Theresa May Says Scotland Could Get Separate Vote on Brexit Law

  • London, Edinburgh discuss if Repeal Bill needs Scots’ consent
  • Bill ends role of European court, repeals thousands of EU laws

Queen's Speech Outlines May's Legislative Agenda

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Lawmakers in Scotland could be given a separate vote on Theresa May’s Brexit legislation, potentially adding a new layer of complexity to the prime minister’s plans for taking Britain out of the European Union.

May said her officials are in talks with their counterparts in Scotland over whether the Edinburgh parliament will be legally required to give its consent to the so-called Repeal Bill, which paves the way for Brexit. The bill will overturn more than 80,000 pieces of EU law that apply across Scotland as well as England, Wales and Northern Ireland -- covering everything from trade to workers’ rights.

These laws will then be replicated in U.K. legislation, to avoid a legal black hole on the day Britain leaves the EU in March 2019, under the bill, which was announced in Wednesday’s Queen’s Speech. The bill will also repeal the 1972 law that took Britain into the EU and end the jurisdiction of the European Court of Justice in the U.K.

Scotland has its own powers of self-government through the Scottish Parliament in Edinburgh. This means the local Edinburgh parliament could be required to pass a motion giving its formal consent to the U.K.-wide parliament in London to take the final decision on the bill.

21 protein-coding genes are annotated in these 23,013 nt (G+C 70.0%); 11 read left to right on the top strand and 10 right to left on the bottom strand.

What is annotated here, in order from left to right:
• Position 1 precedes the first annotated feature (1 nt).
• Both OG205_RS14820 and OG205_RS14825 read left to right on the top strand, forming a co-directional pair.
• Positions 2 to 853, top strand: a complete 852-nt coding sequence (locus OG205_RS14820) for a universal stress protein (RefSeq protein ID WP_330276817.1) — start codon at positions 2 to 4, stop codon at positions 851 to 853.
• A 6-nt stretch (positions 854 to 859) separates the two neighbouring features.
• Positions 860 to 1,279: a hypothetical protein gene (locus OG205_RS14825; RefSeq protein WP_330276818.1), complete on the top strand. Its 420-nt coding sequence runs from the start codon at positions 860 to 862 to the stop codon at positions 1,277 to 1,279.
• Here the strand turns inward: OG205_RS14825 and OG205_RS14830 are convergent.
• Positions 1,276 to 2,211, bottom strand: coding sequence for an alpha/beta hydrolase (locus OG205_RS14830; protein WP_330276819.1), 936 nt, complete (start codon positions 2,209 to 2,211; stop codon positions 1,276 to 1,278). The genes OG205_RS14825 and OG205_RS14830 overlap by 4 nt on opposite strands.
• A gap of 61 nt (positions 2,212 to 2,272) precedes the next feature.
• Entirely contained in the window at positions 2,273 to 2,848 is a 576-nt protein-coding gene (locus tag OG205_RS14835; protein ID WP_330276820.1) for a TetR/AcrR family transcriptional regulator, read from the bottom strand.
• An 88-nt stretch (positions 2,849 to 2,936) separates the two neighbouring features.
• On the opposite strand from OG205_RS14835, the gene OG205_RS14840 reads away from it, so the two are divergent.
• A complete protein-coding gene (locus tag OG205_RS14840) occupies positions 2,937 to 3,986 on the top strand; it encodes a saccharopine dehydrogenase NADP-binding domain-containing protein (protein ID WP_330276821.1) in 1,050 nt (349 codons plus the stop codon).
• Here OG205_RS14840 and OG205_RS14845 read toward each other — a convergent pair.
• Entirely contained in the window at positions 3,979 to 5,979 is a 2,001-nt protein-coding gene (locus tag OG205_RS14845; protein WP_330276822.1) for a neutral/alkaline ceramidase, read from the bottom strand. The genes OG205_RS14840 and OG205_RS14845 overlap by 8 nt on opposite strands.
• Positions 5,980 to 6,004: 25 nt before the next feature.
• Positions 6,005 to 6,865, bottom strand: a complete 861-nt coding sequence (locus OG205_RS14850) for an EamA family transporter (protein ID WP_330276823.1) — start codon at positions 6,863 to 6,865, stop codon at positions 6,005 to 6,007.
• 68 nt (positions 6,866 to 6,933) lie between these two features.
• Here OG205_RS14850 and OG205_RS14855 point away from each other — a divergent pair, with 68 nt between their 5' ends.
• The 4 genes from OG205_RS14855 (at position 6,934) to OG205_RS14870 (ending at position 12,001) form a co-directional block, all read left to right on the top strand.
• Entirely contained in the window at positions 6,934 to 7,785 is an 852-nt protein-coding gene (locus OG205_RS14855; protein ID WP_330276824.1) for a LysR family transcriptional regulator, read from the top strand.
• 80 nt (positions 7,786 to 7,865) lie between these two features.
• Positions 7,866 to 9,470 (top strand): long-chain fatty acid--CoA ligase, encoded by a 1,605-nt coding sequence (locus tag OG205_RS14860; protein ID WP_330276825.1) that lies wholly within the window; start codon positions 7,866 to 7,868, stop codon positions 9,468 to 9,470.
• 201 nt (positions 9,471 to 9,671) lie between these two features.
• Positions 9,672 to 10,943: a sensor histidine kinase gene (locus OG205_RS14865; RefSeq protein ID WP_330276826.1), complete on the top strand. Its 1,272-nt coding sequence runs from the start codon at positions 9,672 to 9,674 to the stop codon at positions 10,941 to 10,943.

‘Complicated Matters’

“There is a possibility that a legislative consent motion may be required in the Scottish Parliament,” May told the House of Commons on Wednesday. “That is a matter that is being considered currently between the Westminster and the Scottish government,” she said.

Allowing a vote in Scotland -- and potentially the devolved bodies in Wales and Northern Ireland -- would further complicate May’s Brexit plans. She already faces a battle to get support for her proposals for a clean break from the EU in Parliament, after failing to win a clear mandate for her Brexit vision in an election earlier this month.

The Scottish National Party and Scottish Greens, which oppose Brexit, have a majority in the semi-autonomous assembly in Edinburgh. In February, the Scottish Parliament backed a symbolic motion rejecting May’s decision to trigger the start of Brexit under Article 50 of the EU’s Treaty.

Speaking to reporters later, May’s spokesman James Slack said discussions were under way “to work out whether a consent motion is required -- these are complicated legal matters.”

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